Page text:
- The Iraq War
- Health care
- Climate Change
Consider the area of tax policy – conservative principles say “tax cuts pay for themselves” despite significant real world evidence that’s not the case. Read the rest of this entry »
The setting for “Les Misérables” is Occupy Paris – in the 1800s. The heroes of the musical are the 99 percent – idealistic but poor students, orphans, the unemployed and hungry, exploited workers railing against abuses by the obscenely wealthy. The villain of the musical is Javert, a policeman dedicated to crushing a revolt by working Parisians. As a mediocre musical, the show has broken box office records. Now director Tobe Hooper has made the long-awaited film. But the whole “Les Mis” phenomenon has had zero political resonance. I think it’s because the protagonist doesn’t know whose side he’s on.
Marshall Fine summarizes the plot, such as it is:
The story – distilled from Victor Hugo’s five-section, 1,200-plus-page historical novel (full disclosure: Never read it, don’t intend to) – focuses on Jean Valjean (Hugh Jackman), about to be released from prison after serving 19 years for stealing a loaf of bread. On his way out of prison, his jailer, Javert (Russell Crowe), warns Valjean that he will be dogging him, just waiting for him to violate his parole so he can send Valjean back to the clink.
Instead, Valjean disappears, popping up a dozen years later as the rich owner of a factory and mayor of a small town; these kind of story twists were so much easier in the days before mass media. But he’s still looking in his rearview mirror for Javert. So he’s understandably distracted when his factory foreman sexually harasses and then fires a poor single mother named Fantine (Anne Hathaway). Her life goes so far off the tracks that she’s become a dying, tubercular prostitute when her path next crosses Valjean’s – whose guilt at Fantine’s fate leads to his vow at her deathbed to find and take care of her daughter, Cosette.
Valjean stays one step ahead of Javert, even as Cosette grows from a tot into Amanda Seyfried, who later falls in love with a student revolutionary named Marius (Eddie Redmayne). Marius is involved with an uprising against the return of the French monarchy in 1832 (not to be confused with the French revolution of 1789, which most people assume this work is about). On the barricades, as the students hold off the government forces, Valjean finally confronts Javert for the final time.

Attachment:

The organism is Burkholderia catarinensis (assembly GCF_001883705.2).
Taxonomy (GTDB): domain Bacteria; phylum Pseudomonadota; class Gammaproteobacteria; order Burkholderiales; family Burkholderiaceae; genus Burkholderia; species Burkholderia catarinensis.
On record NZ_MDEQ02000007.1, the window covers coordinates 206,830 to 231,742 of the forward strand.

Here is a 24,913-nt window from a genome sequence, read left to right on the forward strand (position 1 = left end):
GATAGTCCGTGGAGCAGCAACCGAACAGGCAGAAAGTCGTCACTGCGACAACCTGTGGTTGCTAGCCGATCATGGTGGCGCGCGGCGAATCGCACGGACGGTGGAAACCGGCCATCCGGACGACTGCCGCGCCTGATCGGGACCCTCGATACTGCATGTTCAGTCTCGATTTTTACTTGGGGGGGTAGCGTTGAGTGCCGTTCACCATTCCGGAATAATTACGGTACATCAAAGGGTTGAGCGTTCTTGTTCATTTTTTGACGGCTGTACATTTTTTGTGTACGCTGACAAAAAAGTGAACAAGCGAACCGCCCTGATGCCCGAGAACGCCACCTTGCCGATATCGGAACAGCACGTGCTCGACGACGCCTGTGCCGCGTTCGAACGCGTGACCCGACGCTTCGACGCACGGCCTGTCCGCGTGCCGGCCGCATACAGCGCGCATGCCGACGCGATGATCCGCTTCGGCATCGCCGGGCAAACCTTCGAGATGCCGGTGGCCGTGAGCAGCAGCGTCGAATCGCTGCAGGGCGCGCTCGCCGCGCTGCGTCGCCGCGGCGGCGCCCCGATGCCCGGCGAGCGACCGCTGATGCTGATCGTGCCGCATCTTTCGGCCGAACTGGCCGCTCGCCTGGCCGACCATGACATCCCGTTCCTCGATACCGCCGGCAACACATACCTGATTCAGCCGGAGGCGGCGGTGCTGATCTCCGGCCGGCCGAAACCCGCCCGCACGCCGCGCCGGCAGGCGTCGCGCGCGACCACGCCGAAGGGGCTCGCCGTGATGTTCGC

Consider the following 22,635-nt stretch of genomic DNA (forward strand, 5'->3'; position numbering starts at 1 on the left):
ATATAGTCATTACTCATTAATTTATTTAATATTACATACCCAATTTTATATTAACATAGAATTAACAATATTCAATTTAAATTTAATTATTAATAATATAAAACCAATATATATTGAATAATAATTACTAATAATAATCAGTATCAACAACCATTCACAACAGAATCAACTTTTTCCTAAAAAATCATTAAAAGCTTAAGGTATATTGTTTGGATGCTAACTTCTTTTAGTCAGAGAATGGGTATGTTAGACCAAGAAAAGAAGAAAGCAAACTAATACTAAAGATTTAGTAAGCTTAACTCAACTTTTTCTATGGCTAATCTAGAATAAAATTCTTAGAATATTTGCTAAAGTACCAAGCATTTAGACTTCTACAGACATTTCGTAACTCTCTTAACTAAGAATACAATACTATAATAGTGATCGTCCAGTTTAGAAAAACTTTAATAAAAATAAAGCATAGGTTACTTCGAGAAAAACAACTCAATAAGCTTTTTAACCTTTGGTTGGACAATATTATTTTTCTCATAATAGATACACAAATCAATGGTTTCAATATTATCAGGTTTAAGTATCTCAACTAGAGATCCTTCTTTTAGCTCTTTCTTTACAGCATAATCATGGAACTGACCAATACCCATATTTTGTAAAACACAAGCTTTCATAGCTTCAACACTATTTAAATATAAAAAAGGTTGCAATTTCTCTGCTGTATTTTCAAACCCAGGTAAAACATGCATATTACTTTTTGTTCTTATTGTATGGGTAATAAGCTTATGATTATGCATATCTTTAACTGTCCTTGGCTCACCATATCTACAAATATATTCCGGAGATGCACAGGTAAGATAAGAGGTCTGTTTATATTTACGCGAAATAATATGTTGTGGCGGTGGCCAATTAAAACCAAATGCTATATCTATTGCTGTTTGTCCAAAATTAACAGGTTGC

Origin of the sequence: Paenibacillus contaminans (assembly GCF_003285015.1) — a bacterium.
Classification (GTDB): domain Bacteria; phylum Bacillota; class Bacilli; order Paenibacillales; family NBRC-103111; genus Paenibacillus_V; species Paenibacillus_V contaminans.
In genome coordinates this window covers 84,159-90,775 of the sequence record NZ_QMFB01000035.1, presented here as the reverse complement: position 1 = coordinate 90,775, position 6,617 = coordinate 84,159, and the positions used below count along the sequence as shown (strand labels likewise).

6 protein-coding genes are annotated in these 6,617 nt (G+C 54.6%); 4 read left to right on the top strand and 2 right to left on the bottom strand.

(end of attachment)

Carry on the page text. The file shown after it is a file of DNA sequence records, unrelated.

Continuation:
The short-lived Paris Uprising of June 5-6 1832 (aka the June Rebellion) was motivated by a reactionary move to replace King Charles X, deposed in 1830, with another king supported by an unrepresentative government. France at the time was suffering a severe economic crisis, and in 1832 the poor neighborhoods of Paris were ravaged by a cholera epidemic. Troops were called in, the insurrectionists were surrounded in the center of the city, and the uprising was defeated.
The problem I have with Jean Valjean is not that he becomes rich, but that he seems resigned to the various injustices meted out to him by the misguided Javert. For Valjean, nothing is political; it’s all personal. Then at the end he saves Javert’s life, which leads Javert (this guy is seriously screwed up) to commit suicide. Valjean only goes to the barricades to save the life of Marius, not to uphold democracy. He is indifferent to the uprising itself and everything else that’s going on in France.
Perhaps worst of all is a commenter on a blog that said the fictional Valjean was a hero because he “was a Taker who decided to become a Maker.” As if we could all just wake up one day and decide to join the 1 Percent if we wanted to. Valjean got the money to start his factory by robbing a church.
No, the true message of Victor Hugo’s story is captured in this quote from another novelist, Anatole France (Inspector Javert would not see the irony):
“The law, in its majestic equality, forbids the rich and the poor alike to sleep under bridges, to beg in the streets, and to steal bread.”
It’s like House Speaker Boehner’s “Plan B” proposal: Every American can get a tax cut on their first $1 million in income. What could be more fair?
Via Think Progress:
Cloaking his predilection for the rich as concern for the less fortunate, Sen. Mike Lee (R-UT) argued Wednesday that raising taxes on the wealthy would primarily hurt the poor.
…“The reason we worry about raising taxes on anyone – even raising taxes on the rich,” Lee argued, is “that will hit the poorest among us the hardest.” Lest listeners get the wrong idea, the Utah Senator insisted, “it’s not that we’re looking out for the rich.”
No, of course not. The fact that trickle-down economic theory has never worked doesn’t mean that Republicans can’t keep pretending that it does!
The Congressional Research Service has documented what we know already: giving tax breaks to the rich helps concentrate wealth at the top, but it does not boost the economy.